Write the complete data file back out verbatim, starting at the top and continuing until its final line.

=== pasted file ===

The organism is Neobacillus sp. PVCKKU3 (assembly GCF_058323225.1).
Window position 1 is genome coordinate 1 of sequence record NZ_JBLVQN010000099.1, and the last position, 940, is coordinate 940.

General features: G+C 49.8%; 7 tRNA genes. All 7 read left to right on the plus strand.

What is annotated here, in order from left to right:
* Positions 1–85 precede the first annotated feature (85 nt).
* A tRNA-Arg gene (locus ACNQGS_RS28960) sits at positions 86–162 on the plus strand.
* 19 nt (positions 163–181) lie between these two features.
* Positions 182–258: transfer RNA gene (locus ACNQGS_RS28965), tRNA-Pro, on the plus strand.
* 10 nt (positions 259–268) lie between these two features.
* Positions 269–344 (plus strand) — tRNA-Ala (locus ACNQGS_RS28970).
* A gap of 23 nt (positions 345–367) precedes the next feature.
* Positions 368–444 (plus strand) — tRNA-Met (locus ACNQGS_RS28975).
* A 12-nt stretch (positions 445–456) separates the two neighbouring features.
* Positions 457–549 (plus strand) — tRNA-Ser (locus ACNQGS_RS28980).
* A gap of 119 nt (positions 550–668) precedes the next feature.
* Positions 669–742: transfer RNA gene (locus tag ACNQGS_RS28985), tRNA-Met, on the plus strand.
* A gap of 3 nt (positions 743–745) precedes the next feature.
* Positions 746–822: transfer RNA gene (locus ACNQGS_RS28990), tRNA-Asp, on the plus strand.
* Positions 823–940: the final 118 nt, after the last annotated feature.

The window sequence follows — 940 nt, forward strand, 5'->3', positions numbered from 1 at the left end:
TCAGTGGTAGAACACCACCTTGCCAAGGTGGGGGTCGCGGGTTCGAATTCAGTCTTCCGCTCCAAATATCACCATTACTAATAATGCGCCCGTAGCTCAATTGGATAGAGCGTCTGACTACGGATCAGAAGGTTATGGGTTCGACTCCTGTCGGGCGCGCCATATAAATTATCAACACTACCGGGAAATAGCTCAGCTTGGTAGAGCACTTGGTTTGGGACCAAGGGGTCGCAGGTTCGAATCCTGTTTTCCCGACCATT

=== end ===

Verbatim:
The organism is Neobacillus sp. PVCKKU3 (assembly GCF_058323225.1).
Window position 1 is genome coordinate 1 of sequence record NZ_JBLVQN010000099.1, and the last position, 940, is coordinate 940.

General features: G+C 49.8%; 7 tRNA genes. All 7 read left to right on the plus strand.

What is annotated here, in order from left to right:
* Positions 1–85 precede the first annotated feature (85 nt).
* A tRNA-Arg gene (locus ACNQGS_RS28960) sits at positions 86–162 on the plus strand.
* 19 nt (positions 163–181) lie between these two features.
* Positions 182–258: transfer RNA gene (locus ACNQGS_RS28965), tRNA-Pro, on the plus strand.
* 10 nt (positions 259–268) lie between these two features.
* Positions 269–344 (plus strand) — tRNA-Ala (locus ACNQGS_RS28970).
* A gap of 23 nt (positions 345–367) precedes the next feature.
* Positions 368–444 (plus strand) — tRNA-Met (locus ACNQGS_RS28975).
* A 12-nt stretch (positions 445–456) separates the two neighbouring features.
* Positions 457–549 (plus strand) — tRNA-Ser (locus ACNQGS_RS28980).
* A gap of 119 nt (positions 550–668) precedes the next feature.
* Positions 669–742: transfer RNA gene (locus tag ACNQGS_RS28985), tRNA-Met, on the plus strand.
* A gap of 3 nt (positions 743–745) precedes the next feature.
* Positions 746–822: transfer RNA gene (locus ACNQGS_RS28990), tRNA-Asp, on the plus strand.
* Positions 823–940: the final 118 nt, after the last annotated feature.

The window sequence follows — 940 nt, forward strand, 5'->3', positions numbered from 1 at the left end:
TCAGTGGTAGAACACCACCTTGCCAAGGTGGGGGTCGCGGGTTCGAATTCAGTCTTCCGCTCCAAATATCACCATTACTAATAATGCGCCCGTAGCTCAATTGGATAGAGCGTCTGACTACGGATCAGAAGGTTATGGGTTCGACTCCTGTCGGGCGCGCCATATAAATTATCAACACTACCGGGAAATAGCTCAGCTTGGTAGAGCACTTGGTTTGGGACCAAGGGGTCGCAGGTTCGAATCCTGTTTTCCCGACCATT